The @typeparam directive makes the component a generic class and allows it to accept any type of item which is vital for list-type scenarios. Unfortunately, there’s no way to put type constraints on the generics as of now.

With that ready, we can throw out most of the table code from FetchData.cshtml and replace it with the following:

<TemplatedTable Items="forecasts">
        <th>Temp. (C)</th>
        <th>Temp. (F)</th>
    <Row Context="forecast">

After reloading the fetch data page, we will see exactly the same thing but what’s important is that we did it the templated way.

Final excercise

Nearing the end, let’s add an entirely new page and have it display an old-fashioned clock with hands. So, in the Pages folder let’s add a new Clock.cshtml file with the following content:

@page "/clock"
@using System.Threading

<div class="clock">
    <div style="@GetHandStyle(d => d.Second, 6)" class="second hand"></div>
    <div style="@GetHandStyle(d => d.Minute + d.Second / 60.0, 6)" class="minute hand"></div>
    <div style="@GetHandStyle(d => d.Hour % 12 + d.Minute / 60.0 + d.Second / 3600.0, 30)" class="hour hand"></div>

@functions {
    DateTime currentTime = DateTime.Now;
    Timer clockTimer = null;

    protected override void OnInit()
        clockTimer = new Timer(_ =>{
            currentTime = DateTime.Now;
        }, null, 0, 1000);

    string GetHandStyle(Func<DateTime, double> unitSelector, int multiplier) =>
        $"transform: rotateZ({unitSelector(currentTime) * multiplier + 180}deg);";

We will also need to add some CSS to site.css file sitting in wwwroot/css folder:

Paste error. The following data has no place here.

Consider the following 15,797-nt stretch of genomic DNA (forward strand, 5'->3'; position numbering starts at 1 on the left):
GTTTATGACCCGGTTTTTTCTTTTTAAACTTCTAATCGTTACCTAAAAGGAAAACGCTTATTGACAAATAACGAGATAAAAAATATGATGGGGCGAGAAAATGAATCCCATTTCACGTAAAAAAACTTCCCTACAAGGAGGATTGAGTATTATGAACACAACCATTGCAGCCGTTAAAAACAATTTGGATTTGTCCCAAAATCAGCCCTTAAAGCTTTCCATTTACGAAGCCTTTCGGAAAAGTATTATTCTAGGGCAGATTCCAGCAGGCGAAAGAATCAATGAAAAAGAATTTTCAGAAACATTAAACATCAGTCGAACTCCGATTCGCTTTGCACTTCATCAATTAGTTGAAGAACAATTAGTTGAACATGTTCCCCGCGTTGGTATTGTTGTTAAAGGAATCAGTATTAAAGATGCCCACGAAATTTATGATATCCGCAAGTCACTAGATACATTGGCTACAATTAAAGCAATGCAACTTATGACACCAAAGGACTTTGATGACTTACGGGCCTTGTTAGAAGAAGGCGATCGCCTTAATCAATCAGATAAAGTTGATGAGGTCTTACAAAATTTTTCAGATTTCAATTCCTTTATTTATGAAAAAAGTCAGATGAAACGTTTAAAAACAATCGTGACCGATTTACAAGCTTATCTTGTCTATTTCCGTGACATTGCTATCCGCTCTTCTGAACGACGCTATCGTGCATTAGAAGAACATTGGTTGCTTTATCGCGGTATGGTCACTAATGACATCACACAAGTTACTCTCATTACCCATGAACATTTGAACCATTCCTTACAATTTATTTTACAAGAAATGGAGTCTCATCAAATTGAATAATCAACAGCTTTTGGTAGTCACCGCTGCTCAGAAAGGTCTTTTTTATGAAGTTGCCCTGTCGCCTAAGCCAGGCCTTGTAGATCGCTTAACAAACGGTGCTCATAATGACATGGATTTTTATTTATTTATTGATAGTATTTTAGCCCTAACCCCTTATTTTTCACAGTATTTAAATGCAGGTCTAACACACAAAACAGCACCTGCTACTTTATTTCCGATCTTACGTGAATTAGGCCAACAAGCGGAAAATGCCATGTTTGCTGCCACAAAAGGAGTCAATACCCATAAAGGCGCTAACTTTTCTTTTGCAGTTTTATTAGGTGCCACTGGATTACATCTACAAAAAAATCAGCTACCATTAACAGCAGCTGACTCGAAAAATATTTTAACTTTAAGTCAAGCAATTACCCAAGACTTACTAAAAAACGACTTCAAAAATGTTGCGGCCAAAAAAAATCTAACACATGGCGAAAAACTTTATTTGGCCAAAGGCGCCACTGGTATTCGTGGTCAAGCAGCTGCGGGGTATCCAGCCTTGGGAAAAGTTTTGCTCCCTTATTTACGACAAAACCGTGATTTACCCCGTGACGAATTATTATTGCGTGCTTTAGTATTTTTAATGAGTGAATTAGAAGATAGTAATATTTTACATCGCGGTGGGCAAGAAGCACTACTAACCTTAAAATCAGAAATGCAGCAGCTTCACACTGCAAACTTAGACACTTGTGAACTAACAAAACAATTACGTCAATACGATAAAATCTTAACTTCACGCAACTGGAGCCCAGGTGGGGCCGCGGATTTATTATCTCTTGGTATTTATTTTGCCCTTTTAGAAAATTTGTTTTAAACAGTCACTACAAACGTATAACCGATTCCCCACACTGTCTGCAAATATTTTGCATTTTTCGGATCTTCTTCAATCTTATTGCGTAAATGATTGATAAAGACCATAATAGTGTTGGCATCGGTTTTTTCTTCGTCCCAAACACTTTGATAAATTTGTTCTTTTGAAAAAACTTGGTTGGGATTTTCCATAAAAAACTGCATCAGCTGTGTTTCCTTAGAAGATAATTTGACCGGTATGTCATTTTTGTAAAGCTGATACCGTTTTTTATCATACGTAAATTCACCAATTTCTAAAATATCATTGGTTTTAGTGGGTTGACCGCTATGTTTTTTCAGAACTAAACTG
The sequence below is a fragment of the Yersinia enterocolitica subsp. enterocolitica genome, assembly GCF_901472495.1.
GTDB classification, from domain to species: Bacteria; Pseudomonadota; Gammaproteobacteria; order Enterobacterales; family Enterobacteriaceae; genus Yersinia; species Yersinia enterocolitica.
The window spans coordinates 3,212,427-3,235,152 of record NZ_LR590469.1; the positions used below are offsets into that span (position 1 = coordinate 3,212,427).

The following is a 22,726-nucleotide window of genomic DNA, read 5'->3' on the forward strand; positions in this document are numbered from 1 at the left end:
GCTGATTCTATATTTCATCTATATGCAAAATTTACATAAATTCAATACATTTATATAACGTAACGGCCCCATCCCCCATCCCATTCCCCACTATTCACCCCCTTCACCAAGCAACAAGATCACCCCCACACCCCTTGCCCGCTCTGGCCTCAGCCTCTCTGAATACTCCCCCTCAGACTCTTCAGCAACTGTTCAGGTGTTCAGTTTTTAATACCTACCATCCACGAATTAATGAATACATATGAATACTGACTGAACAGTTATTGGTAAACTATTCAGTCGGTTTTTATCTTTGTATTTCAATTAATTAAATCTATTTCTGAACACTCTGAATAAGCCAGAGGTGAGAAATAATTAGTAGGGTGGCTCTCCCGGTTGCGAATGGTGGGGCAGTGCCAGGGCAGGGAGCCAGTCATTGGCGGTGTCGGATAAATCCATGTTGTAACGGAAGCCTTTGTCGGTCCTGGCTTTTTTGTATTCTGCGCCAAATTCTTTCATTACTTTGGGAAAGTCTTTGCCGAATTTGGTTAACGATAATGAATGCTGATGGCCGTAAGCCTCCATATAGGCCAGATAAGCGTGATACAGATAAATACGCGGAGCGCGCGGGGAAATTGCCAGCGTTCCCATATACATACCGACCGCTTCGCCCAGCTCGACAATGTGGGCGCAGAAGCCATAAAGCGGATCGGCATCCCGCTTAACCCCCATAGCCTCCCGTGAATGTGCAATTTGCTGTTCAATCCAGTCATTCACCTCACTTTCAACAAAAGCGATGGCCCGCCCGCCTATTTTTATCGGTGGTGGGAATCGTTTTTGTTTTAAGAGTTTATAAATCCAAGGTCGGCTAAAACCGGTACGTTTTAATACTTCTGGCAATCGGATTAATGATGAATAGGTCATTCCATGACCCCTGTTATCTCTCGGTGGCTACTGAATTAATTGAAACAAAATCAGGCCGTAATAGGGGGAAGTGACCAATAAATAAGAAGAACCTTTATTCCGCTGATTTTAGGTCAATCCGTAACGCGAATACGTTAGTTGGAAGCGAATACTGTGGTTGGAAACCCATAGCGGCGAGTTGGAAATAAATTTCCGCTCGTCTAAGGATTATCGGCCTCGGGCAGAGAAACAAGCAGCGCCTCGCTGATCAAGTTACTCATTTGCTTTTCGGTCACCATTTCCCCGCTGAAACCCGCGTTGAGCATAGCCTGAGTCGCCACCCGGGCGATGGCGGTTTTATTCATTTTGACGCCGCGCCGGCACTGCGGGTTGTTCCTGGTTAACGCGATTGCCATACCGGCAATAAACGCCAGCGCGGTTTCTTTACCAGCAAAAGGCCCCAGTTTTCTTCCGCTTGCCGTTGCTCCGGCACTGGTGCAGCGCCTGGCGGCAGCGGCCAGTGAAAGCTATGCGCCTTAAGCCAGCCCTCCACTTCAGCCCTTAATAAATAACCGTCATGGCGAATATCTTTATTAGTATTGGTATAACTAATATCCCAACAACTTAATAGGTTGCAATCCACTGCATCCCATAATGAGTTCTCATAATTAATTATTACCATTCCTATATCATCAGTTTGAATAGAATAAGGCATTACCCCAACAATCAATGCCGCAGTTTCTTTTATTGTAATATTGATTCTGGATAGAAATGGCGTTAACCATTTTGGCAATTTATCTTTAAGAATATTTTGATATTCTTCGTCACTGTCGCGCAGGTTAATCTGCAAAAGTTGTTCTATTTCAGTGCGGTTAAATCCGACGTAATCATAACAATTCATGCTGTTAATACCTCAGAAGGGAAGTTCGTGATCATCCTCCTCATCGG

.clock {
    height: 300px;
    width: 300px;
    border-radius: 50%;
    border: 2px solid black;
    position: relative;

.hand {
    width: 2px;
    position: absolute;
    left: 50%;
    top: 50%;
    transform-origin: 0 0;

.hour {
    height: 75px;
    background-color: black;

.minute {
    height: 100px;
    background-color: gray;

.second {
    height: 125px;
    background-color: red;

But given that we cannot have users need to guess the URL of every page in our app, let’s also expand the navigation in NavMenu.cshtml in Shared folder with a new item:

<li class="nav-item px-3">
    <NavLink class="nav-link" href="clock">
        <span class="oi oi-list-rich" aria-hidden="true"></span> Clock

NavLink is Blazor’s built-in component which renders as an anchor element but adds .active class when you navigate to a page in the href parameter.

Ok, but what has just happened? Well, we’ve built a half-decent clock using Blazor and a smidge of CSS. By using void OnInit() override, we could hook into the component’s lifecycle and initialize the timer that is set to tick every second and update the currentTime field. Because it’s not happening as an effect of some DOM event, we need to notify of changes using StateHasChanged() method. But wait, the time’s wrong. At least if you are not living in the UTC timezone area, that is. That’s another limitation of the experimental state of Blazor - the current locale are not being pulled from the browser, so the framework doesn’t know what timezone the user is in. This is to be amended in some future release.

Wrap up

I hope that you’ve found this article informative and maybe, just maybe, you will give this amazing piece of tech a go. For any further reading, I recommend visiting the Blazor website and their GitHub repo, the best source of Blazor info.

That’s it! Thanks for reading and happy hacking.